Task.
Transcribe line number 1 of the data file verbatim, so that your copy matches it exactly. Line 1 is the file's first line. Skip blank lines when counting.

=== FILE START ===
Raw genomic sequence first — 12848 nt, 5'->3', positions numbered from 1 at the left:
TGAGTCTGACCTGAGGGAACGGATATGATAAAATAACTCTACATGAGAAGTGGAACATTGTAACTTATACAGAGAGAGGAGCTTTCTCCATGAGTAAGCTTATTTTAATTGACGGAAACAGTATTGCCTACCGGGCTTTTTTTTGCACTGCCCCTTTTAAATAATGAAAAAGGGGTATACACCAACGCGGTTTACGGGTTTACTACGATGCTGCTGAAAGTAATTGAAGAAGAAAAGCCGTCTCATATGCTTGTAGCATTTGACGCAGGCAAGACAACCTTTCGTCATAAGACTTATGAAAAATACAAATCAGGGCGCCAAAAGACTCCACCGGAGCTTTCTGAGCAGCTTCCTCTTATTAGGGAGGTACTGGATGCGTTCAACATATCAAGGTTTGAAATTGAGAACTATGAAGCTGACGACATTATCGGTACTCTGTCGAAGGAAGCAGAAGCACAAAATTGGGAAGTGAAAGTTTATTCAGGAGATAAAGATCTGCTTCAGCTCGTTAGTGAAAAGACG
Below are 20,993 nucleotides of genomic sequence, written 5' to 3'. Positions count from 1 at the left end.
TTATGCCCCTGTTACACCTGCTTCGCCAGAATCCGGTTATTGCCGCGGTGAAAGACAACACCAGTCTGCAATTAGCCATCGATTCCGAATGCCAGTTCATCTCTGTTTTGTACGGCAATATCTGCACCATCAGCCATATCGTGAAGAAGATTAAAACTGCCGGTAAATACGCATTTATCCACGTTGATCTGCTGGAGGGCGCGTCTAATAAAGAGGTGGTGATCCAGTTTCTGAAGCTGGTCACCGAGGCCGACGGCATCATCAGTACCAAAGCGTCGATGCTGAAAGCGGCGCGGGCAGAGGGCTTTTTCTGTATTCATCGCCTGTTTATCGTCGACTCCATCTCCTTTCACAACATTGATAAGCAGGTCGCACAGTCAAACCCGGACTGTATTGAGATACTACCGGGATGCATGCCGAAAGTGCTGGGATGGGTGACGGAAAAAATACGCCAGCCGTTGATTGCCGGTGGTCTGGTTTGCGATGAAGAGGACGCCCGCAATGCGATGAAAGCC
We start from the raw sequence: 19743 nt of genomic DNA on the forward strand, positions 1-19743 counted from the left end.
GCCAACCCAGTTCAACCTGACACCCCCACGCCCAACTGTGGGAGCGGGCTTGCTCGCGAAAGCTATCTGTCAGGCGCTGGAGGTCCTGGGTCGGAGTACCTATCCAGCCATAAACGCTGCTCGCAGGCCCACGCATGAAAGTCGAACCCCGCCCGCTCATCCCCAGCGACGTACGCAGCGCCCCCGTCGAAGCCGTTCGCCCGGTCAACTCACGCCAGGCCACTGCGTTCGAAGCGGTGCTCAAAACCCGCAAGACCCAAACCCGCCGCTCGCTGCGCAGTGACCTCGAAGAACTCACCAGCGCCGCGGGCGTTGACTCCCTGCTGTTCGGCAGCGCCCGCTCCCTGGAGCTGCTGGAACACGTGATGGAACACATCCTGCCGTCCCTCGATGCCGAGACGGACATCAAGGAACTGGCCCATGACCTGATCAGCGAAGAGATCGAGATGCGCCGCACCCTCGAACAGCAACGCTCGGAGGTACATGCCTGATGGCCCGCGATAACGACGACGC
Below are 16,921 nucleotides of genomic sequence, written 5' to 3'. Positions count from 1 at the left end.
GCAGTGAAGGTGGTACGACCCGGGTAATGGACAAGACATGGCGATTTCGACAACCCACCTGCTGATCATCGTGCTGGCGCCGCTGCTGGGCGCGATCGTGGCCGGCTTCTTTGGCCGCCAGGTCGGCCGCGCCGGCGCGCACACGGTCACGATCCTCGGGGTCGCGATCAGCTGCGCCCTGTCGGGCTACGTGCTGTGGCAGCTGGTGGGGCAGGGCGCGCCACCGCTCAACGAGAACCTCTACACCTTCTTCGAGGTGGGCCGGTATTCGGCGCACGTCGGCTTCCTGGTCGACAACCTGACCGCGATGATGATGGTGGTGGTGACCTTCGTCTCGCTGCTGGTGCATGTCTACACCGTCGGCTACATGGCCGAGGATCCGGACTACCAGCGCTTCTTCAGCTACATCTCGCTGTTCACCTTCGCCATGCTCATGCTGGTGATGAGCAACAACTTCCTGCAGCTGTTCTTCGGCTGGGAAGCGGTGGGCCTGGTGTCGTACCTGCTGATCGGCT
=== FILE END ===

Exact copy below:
Raw genomic sequence first — 12848 nt, 5'->3', positions numbered from 1 at the left: